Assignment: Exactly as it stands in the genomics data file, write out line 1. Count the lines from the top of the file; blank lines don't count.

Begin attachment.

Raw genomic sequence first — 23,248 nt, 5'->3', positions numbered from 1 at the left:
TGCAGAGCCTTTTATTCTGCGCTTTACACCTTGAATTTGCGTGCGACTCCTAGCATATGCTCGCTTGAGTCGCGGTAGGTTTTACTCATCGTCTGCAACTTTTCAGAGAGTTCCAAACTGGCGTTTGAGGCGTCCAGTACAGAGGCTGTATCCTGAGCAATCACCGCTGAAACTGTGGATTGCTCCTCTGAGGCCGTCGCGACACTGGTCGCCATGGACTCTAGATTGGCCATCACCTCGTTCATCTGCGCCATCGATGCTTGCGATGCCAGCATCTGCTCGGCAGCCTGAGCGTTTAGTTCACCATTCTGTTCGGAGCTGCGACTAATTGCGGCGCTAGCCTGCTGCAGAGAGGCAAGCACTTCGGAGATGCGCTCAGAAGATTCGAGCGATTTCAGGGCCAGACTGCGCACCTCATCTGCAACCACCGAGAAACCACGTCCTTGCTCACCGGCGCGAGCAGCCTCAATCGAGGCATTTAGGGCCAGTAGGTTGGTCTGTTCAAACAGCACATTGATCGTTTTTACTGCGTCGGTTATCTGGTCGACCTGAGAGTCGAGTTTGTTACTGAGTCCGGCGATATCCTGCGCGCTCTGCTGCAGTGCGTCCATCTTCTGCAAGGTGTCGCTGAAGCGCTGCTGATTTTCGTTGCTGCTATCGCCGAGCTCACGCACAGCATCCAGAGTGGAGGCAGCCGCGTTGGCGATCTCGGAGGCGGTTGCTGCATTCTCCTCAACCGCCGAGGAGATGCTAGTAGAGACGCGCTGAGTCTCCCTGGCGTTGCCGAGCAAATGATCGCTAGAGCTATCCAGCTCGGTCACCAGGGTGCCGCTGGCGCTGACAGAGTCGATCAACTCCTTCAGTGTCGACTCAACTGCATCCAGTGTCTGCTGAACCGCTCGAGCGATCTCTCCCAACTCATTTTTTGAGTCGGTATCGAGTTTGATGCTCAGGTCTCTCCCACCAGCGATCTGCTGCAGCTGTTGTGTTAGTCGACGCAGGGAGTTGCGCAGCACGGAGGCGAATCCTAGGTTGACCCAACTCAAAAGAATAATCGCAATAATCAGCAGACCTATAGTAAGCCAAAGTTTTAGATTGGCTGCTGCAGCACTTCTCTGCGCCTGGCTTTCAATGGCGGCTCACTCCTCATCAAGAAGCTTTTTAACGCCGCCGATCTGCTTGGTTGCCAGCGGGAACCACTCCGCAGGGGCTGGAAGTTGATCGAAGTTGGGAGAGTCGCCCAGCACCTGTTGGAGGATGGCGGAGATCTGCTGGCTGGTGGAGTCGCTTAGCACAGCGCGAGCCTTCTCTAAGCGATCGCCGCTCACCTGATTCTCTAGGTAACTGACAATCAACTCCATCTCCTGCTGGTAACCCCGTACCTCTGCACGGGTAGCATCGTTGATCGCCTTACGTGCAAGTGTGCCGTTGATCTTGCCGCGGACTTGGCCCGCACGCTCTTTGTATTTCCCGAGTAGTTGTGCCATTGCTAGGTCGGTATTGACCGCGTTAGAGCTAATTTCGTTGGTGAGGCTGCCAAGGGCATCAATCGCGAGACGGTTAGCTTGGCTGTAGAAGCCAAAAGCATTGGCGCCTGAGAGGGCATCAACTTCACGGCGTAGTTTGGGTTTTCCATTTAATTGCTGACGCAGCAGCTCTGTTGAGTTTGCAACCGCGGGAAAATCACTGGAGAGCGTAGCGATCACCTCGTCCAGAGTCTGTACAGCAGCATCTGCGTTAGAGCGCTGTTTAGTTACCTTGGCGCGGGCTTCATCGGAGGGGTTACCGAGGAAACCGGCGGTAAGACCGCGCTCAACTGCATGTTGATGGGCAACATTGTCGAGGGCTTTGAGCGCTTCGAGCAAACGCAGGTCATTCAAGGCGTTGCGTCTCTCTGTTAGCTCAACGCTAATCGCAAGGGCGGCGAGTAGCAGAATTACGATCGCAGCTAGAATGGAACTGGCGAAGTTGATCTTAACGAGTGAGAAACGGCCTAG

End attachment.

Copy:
Raw genomic sequence first — 23,248 nt, 5'->3', positions numbered from 1 at the left: